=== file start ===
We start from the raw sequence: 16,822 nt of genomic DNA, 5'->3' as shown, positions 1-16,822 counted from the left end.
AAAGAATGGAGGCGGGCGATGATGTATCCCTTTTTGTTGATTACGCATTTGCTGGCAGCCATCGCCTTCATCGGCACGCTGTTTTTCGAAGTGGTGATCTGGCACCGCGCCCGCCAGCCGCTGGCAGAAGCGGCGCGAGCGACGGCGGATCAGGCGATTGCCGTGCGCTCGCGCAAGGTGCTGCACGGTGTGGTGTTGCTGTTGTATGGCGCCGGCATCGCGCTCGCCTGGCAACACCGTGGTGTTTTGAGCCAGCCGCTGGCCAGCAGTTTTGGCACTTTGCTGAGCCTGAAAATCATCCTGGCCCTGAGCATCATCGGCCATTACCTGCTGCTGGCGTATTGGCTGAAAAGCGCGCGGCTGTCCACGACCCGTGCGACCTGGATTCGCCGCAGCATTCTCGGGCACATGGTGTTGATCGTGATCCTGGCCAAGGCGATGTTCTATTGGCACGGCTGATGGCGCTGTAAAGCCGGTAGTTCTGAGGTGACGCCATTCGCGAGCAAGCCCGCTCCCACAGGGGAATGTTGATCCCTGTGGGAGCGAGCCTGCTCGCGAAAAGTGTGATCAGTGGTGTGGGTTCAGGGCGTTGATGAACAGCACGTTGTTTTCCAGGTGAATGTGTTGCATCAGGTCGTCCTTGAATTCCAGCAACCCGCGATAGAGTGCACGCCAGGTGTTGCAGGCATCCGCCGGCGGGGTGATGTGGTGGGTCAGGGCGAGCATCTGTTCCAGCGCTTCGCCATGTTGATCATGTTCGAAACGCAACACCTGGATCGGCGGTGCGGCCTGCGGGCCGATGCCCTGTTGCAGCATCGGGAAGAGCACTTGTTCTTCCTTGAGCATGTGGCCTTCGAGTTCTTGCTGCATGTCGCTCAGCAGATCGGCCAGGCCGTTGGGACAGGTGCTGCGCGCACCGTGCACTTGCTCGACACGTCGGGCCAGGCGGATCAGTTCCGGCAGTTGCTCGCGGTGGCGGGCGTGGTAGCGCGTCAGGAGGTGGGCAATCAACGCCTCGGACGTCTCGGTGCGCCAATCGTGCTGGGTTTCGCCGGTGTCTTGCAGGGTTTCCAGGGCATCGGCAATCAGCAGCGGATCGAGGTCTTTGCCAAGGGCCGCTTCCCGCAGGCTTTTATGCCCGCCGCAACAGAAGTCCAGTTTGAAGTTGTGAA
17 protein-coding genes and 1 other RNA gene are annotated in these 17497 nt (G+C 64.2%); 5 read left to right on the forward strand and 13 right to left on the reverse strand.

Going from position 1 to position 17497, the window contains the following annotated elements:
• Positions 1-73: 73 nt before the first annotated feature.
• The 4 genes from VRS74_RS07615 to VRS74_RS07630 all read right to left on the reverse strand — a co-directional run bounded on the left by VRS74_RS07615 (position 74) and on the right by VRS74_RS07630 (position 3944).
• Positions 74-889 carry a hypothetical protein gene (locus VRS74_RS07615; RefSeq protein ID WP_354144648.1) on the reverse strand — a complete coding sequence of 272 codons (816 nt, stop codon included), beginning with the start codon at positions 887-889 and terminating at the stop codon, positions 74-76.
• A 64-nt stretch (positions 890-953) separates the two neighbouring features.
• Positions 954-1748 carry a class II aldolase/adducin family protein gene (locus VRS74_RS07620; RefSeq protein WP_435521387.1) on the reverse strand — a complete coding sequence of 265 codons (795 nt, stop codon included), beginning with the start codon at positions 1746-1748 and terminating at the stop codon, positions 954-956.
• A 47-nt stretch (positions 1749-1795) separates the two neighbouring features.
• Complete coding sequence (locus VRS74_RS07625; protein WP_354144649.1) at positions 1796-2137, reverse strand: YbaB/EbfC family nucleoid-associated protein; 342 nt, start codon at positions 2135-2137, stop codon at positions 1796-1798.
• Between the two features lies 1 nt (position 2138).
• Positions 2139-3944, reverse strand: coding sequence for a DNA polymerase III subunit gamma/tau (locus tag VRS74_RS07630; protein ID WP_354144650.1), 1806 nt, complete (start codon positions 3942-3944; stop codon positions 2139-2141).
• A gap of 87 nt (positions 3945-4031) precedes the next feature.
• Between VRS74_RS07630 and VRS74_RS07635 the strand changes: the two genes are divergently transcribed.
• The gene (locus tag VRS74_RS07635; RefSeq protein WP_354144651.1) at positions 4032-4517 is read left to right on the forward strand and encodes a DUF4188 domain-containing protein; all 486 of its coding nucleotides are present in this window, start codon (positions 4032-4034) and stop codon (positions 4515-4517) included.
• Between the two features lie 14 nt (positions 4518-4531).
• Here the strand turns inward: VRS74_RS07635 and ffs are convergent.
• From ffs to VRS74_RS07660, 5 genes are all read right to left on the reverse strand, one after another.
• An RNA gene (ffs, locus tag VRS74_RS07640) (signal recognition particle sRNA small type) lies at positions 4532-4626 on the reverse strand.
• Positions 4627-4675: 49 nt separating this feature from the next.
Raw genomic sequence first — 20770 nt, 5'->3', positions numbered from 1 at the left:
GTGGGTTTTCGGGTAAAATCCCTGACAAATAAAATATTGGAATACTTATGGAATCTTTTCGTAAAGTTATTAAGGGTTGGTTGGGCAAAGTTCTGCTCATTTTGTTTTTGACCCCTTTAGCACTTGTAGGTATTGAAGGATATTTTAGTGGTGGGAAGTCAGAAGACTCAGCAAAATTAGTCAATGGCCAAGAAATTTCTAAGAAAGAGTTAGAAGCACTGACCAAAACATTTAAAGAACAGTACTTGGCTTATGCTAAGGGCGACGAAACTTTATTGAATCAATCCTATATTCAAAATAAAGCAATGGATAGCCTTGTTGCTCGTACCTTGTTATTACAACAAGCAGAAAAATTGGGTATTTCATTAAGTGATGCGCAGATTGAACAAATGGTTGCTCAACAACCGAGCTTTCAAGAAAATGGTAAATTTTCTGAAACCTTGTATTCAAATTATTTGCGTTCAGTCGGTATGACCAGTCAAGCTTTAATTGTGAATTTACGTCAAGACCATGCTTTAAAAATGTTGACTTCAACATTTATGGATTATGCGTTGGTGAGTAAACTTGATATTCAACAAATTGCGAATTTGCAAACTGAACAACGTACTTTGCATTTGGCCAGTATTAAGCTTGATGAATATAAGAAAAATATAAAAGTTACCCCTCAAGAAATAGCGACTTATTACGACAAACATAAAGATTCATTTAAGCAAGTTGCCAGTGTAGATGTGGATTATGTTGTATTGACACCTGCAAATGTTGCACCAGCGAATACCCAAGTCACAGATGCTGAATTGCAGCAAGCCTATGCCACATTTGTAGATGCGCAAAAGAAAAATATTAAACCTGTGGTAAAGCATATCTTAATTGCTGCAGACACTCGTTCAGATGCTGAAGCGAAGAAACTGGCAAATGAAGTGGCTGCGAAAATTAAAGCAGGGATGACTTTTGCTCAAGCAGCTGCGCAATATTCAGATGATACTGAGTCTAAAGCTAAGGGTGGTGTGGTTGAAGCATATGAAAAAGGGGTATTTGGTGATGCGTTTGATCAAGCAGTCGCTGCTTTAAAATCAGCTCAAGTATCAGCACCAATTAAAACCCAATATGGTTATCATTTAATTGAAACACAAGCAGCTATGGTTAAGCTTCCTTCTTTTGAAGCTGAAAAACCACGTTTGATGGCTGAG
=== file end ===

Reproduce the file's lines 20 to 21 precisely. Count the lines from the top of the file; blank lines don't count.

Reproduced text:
• An RNA gene (ffs, locus tag VRS74_RS07640) (signal recognition particle sRNA small type) lies at positions 4532-4626 on the reverse strand.
• Positions 4627-4675: 49 nt separating this feature from the next.